I had an argument about global warming the other night with a couple of friends. I achnowleged that the world was warming somewhat and some of that was due to man, but said that any rational estimate of future warming due to man’s efforts yielded forecasts far below the catastrophic levels espoused by Al Gore (and for which he will apparently win the Nobel Peace Prize on Friday). Their response, which I have found to be typical, was 1) it doesn’t matter how much the warming is, it is bad to change the earth at all and 2) we need to aggresively fight CO2 "just in case" there is some catastrophic tipping point lurking out there.
The problem is that the costs of abating CO2 to any levels that might make a difference are both enormous and certain (vs. global warming costs which may or may not be large and are uncertain). Since fossil fuel production is intrinsic to economic growth, at least at current technology levels, large cuts in fossil fuel productions mean large cuts in world economic growth. A reduction, for example, in economic growth by must 1 percentage point a year would reduce the size of the global economy by 2.5 times in a century. And a one percentage point reduction is surely less than the true effect of the levels of CO2 cuts that catastrophists are petitioning for.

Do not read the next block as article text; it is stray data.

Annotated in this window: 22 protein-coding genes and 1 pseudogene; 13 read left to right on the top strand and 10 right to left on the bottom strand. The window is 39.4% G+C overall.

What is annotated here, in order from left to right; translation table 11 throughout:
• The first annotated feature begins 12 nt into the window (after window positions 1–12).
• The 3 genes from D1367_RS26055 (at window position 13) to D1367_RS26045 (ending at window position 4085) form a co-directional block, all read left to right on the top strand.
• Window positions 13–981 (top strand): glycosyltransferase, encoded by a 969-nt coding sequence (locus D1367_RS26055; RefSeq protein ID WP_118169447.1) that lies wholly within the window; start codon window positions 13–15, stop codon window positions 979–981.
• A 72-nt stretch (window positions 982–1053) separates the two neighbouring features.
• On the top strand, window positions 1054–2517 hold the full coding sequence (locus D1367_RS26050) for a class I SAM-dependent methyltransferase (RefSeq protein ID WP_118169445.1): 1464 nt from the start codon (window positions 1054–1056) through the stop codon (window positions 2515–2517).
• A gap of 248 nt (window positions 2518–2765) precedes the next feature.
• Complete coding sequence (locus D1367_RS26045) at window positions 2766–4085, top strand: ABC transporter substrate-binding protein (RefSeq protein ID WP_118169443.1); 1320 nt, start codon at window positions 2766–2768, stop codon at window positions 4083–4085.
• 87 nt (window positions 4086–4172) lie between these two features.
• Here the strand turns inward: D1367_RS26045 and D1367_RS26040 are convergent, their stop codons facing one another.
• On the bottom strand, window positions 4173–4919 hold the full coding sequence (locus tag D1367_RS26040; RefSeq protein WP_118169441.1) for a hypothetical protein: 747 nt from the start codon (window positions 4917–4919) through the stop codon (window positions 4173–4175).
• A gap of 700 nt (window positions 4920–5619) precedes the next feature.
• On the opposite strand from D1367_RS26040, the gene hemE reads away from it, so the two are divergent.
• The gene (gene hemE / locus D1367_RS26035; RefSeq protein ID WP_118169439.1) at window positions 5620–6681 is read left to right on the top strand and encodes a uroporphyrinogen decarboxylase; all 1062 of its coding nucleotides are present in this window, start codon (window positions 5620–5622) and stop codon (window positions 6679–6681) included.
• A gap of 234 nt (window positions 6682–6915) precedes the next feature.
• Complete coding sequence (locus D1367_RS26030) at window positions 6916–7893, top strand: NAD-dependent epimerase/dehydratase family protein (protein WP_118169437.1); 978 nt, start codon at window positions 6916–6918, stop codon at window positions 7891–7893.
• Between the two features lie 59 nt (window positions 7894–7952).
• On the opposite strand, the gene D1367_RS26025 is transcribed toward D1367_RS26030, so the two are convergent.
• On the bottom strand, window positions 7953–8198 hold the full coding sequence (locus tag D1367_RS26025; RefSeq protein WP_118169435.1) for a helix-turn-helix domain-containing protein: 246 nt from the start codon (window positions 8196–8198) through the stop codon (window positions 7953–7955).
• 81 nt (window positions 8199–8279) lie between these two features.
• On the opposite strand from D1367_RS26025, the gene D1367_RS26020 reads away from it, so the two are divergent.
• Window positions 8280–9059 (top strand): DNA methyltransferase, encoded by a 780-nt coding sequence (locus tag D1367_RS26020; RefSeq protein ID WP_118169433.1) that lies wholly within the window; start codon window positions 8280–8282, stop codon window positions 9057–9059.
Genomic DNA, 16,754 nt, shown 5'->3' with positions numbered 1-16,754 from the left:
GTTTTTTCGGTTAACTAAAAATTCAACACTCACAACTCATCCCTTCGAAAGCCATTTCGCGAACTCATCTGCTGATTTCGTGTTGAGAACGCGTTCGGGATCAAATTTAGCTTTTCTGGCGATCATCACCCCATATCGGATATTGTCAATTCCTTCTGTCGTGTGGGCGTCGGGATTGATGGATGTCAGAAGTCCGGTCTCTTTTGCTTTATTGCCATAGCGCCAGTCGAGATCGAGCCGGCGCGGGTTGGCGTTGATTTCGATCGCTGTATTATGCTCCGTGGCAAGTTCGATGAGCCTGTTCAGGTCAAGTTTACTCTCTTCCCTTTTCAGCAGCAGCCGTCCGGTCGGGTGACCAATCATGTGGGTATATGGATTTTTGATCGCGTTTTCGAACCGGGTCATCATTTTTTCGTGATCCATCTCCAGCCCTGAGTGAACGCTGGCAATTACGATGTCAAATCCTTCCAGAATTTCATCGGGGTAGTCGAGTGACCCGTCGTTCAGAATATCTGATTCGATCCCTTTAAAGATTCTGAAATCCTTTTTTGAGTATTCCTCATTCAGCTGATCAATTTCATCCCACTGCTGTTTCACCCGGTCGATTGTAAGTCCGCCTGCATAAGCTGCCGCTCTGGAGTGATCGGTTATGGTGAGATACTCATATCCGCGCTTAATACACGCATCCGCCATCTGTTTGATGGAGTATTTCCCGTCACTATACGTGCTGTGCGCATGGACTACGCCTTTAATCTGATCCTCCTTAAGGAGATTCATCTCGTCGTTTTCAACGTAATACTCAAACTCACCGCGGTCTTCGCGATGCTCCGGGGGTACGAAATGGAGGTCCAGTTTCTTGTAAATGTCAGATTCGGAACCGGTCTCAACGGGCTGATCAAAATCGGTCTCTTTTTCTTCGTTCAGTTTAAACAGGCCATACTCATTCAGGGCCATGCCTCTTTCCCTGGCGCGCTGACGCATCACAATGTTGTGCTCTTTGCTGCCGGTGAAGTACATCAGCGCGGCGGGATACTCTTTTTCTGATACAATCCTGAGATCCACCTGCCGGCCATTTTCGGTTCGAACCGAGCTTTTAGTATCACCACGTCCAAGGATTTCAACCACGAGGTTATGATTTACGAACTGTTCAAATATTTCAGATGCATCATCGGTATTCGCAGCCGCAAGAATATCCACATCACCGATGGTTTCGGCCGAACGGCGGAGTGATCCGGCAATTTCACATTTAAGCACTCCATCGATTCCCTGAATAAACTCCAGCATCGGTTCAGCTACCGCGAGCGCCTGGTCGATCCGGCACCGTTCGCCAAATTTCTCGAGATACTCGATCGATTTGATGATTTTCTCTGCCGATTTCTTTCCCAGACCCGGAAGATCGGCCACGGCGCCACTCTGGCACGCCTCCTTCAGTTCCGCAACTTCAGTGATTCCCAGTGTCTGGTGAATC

In particular, what is seldom mentioned, is that CO2 cuts of the kind suggested in Kyoto-type protocols are likely to lock over a billion people into poverty, just at the time when they are beginning to get their first experiences with prosperity.
In 2007, human beings will consume roughly 15 terawatts of energy worldwide. That level of energy use will rise rapidly over the next 100 years due to population growth and increasing living standards, especially among the global poor. By the year 2100, humankind will need to produce and consume roughly 60 terawatts of energy if every human on earth is to reach the level of prosperity enjoyed today by the world’s wealthiest one billion people. Even if economies were to become much more efficient, the total terawatts needed to bring all of humankind out of poverty would still need to roughly double by 2050 and triple by century’s end.